Report Back from Drupal Day 2015

Drupal Day has come and gone, and while the event itself goes by in the blink of an eye, the lessons learned resonate long after the conference ends. I spend a great deal of my time blogging about why people should get out of their comfort zones and take a deep dive into new technology—not just in an online forum, but in an honest-to-goodness social situation. I know that, for a lot of people, this is terrifying. But the spirit of Drupal Day is inclusive, and all of the introverted anxieties I start to feel during the few weeks leading up to the event dissipate instantly as soon as the room fills up. The enthusiasm is contagious. Judgment? Non-existent. No matter your technical competency level, you’re welcome at Drupal Day, and it’s this culture that’s been fostered that makes me so proud, and privileged, to coordinate Drupal Day.

So what is Drupal Day exactly? It’s a day-long workshop that NTEN has incorporated into the Nonprofit Technology Conference as a pre-con event. ThinkShout has had the honor of coordinating this event for the last four years. This year, we were very fortunate to have so many fantastic speakers volunteer to lead breakout groups, allowing us to offer a wide variety of sessions. This year, we heard from four nonprofit case study presenters, Lisa Goddard from the Capital Area Food Bank of Texas, August Adams of Families USA, Craig Sinclair from the Manhattan Neighborhood Network, and Kirsten Sims from Cradles to Crayons. They all provided such diverse and relatable stories, and fantastic examples of how they’ve put Drupal to work for their organization. Each of their stories varied widely, and we explored fantastic use cases, like Salesforce being leveraged to streamline both volunteer and donation processes. We saw Drupal used to manage a massive library of media, and learned from firsthand sources how an organization making the switch to Drupal can set themselves up for success.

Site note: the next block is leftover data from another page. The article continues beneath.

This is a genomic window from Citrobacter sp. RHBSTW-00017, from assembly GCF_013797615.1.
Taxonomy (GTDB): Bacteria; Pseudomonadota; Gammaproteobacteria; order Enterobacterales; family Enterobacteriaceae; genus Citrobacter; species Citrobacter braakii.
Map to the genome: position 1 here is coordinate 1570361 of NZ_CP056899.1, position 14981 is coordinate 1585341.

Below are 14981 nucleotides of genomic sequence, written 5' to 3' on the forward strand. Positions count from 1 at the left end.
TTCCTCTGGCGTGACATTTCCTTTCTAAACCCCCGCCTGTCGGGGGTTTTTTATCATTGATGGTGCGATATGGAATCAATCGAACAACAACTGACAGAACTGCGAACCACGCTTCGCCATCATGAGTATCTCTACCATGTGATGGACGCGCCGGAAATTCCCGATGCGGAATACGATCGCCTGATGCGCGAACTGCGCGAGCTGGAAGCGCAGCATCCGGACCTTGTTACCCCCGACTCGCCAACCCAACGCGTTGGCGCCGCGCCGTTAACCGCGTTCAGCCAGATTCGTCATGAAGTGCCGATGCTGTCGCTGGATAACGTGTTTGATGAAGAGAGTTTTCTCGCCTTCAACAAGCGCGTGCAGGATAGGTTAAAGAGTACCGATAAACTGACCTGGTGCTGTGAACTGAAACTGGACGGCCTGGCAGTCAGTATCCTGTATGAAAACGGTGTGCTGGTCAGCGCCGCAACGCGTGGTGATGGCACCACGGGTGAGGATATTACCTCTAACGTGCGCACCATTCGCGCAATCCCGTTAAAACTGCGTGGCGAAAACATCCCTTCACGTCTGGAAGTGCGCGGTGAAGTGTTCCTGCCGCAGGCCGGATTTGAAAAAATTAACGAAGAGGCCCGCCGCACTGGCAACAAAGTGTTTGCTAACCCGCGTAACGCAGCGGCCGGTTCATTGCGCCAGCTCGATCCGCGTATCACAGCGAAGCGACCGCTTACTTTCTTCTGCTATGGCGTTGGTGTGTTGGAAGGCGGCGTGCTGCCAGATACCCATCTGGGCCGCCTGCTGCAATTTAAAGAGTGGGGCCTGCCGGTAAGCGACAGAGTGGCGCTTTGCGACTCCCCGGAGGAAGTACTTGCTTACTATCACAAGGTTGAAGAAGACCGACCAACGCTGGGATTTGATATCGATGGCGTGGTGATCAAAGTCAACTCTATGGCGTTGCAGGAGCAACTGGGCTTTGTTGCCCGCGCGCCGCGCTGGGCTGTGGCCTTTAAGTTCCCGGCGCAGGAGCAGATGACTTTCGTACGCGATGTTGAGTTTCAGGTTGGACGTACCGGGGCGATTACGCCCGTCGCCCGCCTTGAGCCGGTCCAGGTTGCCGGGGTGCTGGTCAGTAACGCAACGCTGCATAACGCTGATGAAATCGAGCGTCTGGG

The Immersion Experience

One of my favorite aspects of Drupal Day is that the technical competencies of attendees span the spectrum, from Drupal-savvy developers, to nonprofit staff that are simplytrying to get comfortable with Drupal terminology; their personal stories all differ, and Drupal Day is the opportunity that both sides need to bridge the gap between those two worlds. We’ve all been at square one before. The better we are at remembering that and empathizing, the better we are at providing a positive experience for others who are new to the community and less familiar with the lingo.

Drupal Day in particular provides an environment that I consider a shining example of this sort of interaction. We’re united by the common goal of using Drupal for good, and that is so evident when this crowd comes together. It’s not about throwing around jargon or cramming as much code into everyone’s brains as possible: it’s about finding that common ground we have, whether we’re coming from the marketing world, web development, or program, and helping each other accomplish our goals as we cross the bridge that unites us.

A Resource Extravaganza